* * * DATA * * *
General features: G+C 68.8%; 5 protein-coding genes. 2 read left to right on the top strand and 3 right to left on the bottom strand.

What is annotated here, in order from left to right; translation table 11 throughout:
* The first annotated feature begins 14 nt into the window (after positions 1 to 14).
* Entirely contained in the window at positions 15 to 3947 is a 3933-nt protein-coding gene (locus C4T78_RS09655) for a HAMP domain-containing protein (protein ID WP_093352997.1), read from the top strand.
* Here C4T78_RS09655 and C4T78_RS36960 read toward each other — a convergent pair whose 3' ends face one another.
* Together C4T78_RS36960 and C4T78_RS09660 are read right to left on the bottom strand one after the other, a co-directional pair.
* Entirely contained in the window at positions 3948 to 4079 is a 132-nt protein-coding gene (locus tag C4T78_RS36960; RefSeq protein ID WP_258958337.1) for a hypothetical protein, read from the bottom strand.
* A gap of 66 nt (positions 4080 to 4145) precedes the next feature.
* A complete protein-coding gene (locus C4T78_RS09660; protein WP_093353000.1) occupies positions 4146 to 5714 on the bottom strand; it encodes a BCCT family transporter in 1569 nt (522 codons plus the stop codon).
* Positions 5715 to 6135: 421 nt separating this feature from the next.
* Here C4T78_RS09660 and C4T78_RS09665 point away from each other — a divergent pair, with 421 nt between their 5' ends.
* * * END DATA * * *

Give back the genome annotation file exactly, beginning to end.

General features: G+C 68.8%; 5 protein-coding genes. 2 read left to right on the top strand and 3 right to left on the bottom strand.

What is annotated here, in order from left to right; translation table 11 throughout:
* The first annotated feature begins 14 nt into the window (after positions 1 to 14).
* Entirely contained in the window at positions 15 to 3947 is a 3933-nt protein-coding gene (locus C4T78_RS09655) for a HAMP domain-containing protein (protein ID WP_093352997.1), read from the top strand.
* Here C4T78_RS09655 and C4T78_RS36960 read toward each other — a convergent pair whose 3' ends face one another.
* Together C4T78_RS36960 and C4T78_RS09660 are read right to left on the bottom strand one after the other, a co-directional pair.
* Entirely contained in the window at positions 3948 to 4079 is a 132-nt protein-coding gene (locus tag C4T78_RS36960; RefSeq protein ID WP_258958337.1) for a hypothetical protein, read from the bottom strand.
* A gap of 66 nt (positions 4080 to 4145) precedes the next feature.
* A complete protein-coding gene (locus C4T78_RS09660; protein WP_093353000.1) occupies positions 4146 to 5714 on the bottom strand; it encodes a BCCT family transporter in 1569 nt (522 codons plus the stop codon).
* Positions 5715 to 6135: 421 nt separating this feature from the next.
* Here C4T78_RS09660 and C4T78_RS09665 point away from each other — a divergent pair, with 421 nt between their 5' ends.